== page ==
Information search about Ottignies bombing on april 20 1944...Many thanks for your informations about the Ottignies bombing event on april 20 1944.Your information join mine that I have read in some Belgian report.The description of the mission was not very clear from the local information.So Yours are very instructful!! For my knowledge , what does it mean ORB? I leave close to the crash location ; the name Dion Le Mont is right.The neighbour town is WAVRE. The mission results were successful in the reports .In reality, it has been a main mess.The lighting rockets have been disoriented by the wind and the two villages close to the railway station have been bombed.I have a picture showing the intact station and all bombs area int the two villages.I have also pictures of the damaged villages : LIMAL and LIMELETTE .There have been 71 victims.Some witnesses are still leaving and I could interviewed.An English officer has given this picture to an inhabitant at the liberation time. I have collected some puictures. I try to memorize this tragic day in a film video for memory in 2014 (70 years).The target is to celebrate the victory invasion of the allied forces. I know that the pilots of the crashed aircraft have been buried in Heverlee cimetary. I also know an expert searching aircraft carcass.We would be very interested to search the rest of the aircraft in DION LE MONT area.That should be a scoop for the film. I woulmd be very pleased if somebody would know the exact location: forest name, neighborhood name and so on... Many thanks in advance, best regards, Alain L. ....Read More.A.Libert on 22nd January 2012 08:31:40
Typhoon JR212 55 OTUthere was a typhoon crash between Shirenewton and Chepstow during the war, the pilot was Canadian. So I believe he was undertaking rocket practice at barges off Chepstow and a rocket hung up sending him to his doom. The crater site is still visible. ....Read More.robbio on 23rd February 2013 04:24:03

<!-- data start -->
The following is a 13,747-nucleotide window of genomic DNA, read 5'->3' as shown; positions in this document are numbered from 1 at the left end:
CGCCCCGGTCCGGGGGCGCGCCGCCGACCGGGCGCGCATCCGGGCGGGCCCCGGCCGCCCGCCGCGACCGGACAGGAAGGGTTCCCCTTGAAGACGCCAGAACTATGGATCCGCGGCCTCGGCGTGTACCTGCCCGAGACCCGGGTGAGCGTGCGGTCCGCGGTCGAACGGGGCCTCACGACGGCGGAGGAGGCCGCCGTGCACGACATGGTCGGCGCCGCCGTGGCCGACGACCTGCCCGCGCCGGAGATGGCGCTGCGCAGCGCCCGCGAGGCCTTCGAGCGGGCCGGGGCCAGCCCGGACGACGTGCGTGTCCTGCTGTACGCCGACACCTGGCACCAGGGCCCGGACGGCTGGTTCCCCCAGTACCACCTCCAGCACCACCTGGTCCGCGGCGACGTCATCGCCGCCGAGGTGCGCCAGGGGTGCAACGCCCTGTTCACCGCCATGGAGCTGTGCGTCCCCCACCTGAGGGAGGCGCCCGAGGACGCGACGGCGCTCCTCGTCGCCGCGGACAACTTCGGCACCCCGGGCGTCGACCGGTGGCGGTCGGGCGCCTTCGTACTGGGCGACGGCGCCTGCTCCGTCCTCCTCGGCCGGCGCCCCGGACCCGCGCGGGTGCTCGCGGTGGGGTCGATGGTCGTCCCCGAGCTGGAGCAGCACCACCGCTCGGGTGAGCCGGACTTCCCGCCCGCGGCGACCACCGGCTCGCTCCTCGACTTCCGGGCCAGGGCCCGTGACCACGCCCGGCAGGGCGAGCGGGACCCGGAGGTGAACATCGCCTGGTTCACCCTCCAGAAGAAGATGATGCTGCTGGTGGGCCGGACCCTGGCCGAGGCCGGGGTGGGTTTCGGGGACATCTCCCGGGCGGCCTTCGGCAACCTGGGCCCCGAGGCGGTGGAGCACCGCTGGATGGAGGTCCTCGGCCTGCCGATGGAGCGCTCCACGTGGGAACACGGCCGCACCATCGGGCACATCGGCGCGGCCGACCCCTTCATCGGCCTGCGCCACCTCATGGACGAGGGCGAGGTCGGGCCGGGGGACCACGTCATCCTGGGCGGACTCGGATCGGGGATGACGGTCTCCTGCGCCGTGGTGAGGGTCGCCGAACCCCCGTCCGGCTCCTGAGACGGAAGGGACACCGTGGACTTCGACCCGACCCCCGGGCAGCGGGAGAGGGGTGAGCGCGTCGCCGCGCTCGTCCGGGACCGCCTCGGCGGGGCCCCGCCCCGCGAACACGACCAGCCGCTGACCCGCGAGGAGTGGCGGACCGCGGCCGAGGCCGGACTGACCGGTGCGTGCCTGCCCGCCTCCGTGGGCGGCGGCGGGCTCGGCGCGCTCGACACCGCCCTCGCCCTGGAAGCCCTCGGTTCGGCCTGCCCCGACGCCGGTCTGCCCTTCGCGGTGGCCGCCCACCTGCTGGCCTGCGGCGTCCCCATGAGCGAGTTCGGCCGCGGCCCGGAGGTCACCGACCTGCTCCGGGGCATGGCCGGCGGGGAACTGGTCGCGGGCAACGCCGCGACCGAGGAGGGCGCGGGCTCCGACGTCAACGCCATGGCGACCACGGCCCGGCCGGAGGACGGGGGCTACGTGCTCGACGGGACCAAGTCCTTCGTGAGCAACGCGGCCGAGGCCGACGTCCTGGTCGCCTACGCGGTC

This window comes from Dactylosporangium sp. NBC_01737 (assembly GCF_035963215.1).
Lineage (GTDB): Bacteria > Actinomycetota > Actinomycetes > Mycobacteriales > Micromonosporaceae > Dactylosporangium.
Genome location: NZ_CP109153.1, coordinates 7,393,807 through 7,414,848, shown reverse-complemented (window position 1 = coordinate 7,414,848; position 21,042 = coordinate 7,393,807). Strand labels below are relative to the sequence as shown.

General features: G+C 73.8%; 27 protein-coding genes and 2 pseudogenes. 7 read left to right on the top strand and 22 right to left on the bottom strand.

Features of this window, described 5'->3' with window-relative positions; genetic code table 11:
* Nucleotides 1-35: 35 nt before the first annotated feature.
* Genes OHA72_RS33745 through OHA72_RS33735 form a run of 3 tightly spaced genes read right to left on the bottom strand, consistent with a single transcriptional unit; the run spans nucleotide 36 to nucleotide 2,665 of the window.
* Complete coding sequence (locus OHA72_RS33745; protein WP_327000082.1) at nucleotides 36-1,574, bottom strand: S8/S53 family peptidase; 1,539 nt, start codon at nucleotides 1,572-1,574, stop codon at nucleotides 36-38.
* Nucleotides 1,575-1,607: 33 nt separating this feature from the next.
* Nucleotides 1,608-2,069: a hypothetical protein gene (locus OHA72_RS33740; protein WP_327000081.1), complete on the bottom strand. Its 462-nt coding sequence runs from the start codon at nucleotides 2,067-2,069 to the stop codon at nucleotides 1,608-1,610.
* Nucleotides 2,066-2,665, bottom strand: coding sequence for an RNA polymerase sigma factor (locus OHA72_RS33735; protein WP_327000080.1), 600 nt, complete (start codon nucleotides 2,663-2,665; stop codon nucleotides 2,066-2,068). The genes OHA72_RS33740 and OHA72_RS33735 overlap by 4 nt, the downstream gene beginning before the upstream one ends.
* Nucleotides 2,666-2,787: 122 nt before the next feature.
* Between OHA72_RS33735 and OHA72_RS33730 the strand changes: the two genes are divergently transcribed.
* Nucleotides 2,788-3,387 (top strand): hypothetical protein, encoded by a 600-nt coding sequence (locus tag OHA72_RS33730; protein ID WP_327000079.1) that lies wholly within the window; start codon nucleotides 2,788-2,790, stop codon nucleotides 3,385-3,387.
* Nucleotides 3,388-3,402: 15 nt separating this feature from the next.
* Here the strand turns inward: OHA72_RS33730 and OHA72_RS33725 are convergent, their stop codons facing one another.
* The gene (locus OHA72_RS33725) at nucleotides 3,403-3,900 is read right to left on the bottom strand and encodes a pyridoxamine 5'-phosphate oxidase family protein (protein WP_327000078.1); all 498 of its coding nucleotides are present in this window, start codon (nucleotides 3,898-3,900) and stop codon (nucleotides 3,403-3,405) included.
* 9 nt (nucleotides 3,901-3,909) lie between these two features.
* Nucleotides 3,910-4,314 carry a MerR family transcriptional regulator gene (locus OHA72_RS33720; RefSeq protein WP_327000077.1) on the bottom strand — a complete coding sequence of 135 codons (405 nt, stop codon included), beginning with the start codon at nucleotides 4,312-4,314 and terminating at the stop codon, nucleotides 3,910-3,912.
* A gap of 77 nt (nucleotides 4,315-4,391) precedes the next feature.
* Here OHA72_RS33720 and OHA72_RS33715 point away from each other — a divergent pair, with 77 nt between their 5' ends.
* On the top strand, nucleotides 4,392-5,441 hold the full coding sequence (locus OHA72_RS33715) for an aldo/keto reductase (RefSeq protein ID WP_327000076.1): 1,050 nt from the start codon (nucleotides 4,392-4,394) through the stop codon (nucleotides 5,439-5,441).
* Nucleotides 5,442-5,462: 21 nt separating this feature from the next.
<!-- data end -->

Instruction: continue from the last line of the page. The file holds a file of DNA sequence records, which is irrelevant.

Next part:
Index to RCAF on-line microfilmsLee Walsh produced the following. Very helpful indeed. [B]Royal Canadian Air Force Operational Record Books 1939 to 1963[/B] By: Lee Walsh CAHS 2004 Version 1.0 1 Microfilm Reel No. Unit, Squadron, Station – description: Outside dates: RCAF Division, Canadian Joint Staff, Headquarters, Washington, D.C. Jan. 1942 - March 1945 C-12148 RCAF Division, Canadian Joint Staff, Headquarters, Washington, D.C. April 1945 - Nov. 1946 C-12149 RCAF Division, Canadian Joint Staff, Headquarters, Washington, D.C. Dec. 1946 - Jan. 1955 C-12150 War Room, Air Force Headquarters, Ottawa May 1942 - April 1945 C-12151 No. 1 Air Command Headquarters – Administrative Unit, Trenton Jan. 1945 - Feb. 1947 Central Air Command Administrative Unit, Trenton Sept. - Oct. 1947 No. 2 Air Command Headquarters, Winnipeg (Amalgamation of No. 2 & 4 Training Commands) Dec. 1944 - Feb. 1947 Air Training Command Headquarters, Sept. 1938 - March 1941 Toronto (re-designated No. 1 Training Command) C-12152 No. 1 Training Command Headquarters, Toronto April 1943 - Jan. 1945 (Moved to Trenton in Jan. 1945) Air Officer Commanding, Central Air Command, Trenton Feb. 1947 - June 1949 (Later, Training Command) Historical record, AOC Training Command July 1949 - Nov. 1952 (Other papers re Training Command 1959) C-12153 No. 2 Training Command Headquarters, Winnipeg April 1940 - Nov. 1944 No. 2 Training Group, Montreal March 1940 No. 3 Training Command Headquarters, Montreal May 1940 - Nov. 1943 C-12154 No. 3 Training Command Headquarters, Montreal Dec. 1943 - Jan. 1945 No. 4 Training Command Headquarters, Regina (Later at Calgary) April 1940 - Feb. 1944 C-12155 No. 4 Training Command Headquarters, March 1944 - Nov. 1944 Calgary (beginning of reel unreadable & filmed out of order) Eastern Air Command Headquarters, Halifax August 1939 - April 1940 C-12156 Eastern Air Command Headquarters, Halifax May 1940 - April 1940 C-12157 Eastern Air Command Headquarters, Halifax May 1940 - Dec 1943 C-12158 Eastern Air Command Headquarters, Halifax Jan. 1944-Jan. 1945 (diaries filmed out of order) C-12159 Eastern Air Command Headquarters, Halifax Oct - Nov 1944 Version 1.0 2 Microfilm Reel No. Unit, Squadron, Station – description: Outside dates: Eastern Air Command Headquarters, Halifax Feb 1945 - Jan 1947 (diaries filmed out of order) C-12160 Western Air Command Headquarters, Vancouver March 1938-May 1943 C-12161 Western Air Command Headquarters, Vancouver June 1943-July 1944 C-12162 Western Air Command Headquarters, Vancouver Jan. 1944-Dec. 1945 C-12163 Western Air Command Headquarters, Vancouver (filmed out of order) Dec. 1945-July 1946, & Feb. 1947 C-12164 Northwest Air Command Headquarters, Edmonton July 1942-3, Oct. 1945 North West Staging Route, Edmonton July 1942-July 1948 C-12165 North West Staging Route, Edmonton (filmed out of order) July 1948 - Nov. 1950 (Includes N.W.A.C. Composite Flight) 1947-1950 No. 6 Communication Flight Dec. 1 ....Read More.Stephen Fochuk on 18th November 2015 01:37:26